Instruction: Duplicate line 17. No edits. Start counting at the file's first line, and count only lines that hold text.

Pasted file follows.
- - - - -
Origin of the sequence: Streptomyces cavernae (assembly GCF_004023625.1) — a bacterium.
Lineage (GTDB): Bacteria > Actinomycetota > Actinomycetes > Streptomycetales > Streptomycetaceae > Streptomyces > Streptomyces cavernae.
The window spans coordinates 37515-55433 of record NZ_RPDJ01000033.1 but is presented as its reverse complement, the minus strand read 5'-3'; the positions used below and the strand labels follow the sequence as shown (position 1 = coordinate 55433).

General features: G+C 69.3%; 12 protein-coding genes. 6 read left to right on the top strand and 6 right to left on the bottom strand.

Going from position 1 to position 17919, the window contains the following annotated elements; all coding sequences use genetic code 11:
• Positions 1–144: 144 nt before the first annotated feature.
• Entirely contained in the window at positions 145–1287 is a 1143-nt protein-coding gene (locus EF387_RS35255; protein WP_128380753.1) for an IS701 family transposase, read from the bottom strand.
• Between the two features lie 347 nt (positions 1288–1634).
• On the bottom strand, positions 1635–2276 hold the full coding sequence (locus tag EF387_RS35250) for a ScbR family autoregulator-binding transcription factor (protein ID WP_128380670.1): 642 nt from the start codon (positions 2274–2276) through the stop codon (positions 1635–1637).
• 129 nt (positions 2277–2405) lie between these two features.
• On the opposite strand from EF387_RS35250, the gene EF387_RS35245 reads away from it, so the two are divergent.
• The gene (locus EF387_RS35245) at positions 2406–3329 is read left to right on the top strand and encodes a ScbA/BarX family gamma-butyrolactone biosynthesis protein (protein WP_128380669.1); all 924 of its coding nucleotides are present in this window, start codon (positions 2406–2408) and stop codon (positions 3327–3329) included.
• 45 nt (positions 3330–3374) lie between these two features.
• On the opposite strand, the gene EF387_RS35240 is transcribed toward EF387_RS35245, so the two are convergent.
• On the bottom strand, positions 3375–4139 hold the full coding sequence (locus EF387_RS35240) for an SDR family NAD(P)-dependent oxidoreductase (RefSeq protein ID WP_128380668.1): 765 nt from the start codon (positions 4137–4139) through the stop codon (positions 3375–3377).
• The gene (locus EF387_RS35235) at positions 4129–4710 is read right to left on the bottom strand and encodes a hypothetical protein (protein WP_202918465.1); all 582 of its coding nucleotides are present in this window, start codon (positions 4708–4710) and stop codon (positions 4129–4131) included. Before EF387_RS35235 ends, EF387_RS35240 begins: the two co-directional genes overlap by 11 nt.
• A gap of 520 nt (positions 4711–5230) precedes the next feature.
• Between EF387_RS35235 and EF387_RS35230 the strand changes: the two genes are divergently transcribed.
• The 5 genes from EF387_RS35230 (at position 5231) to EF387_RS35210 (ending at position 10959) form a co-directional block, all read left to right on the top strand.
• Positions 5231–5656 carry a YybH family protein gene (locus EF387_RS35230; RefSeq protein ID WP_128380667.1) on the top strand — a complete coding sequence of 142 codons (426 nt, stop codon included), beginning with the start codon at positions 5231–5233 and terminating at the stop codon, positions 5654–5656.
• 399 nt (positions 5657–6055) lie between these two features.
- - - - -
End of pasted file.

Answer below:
• A gap of 520 nt (positions 4711–5230) precedes the next feature.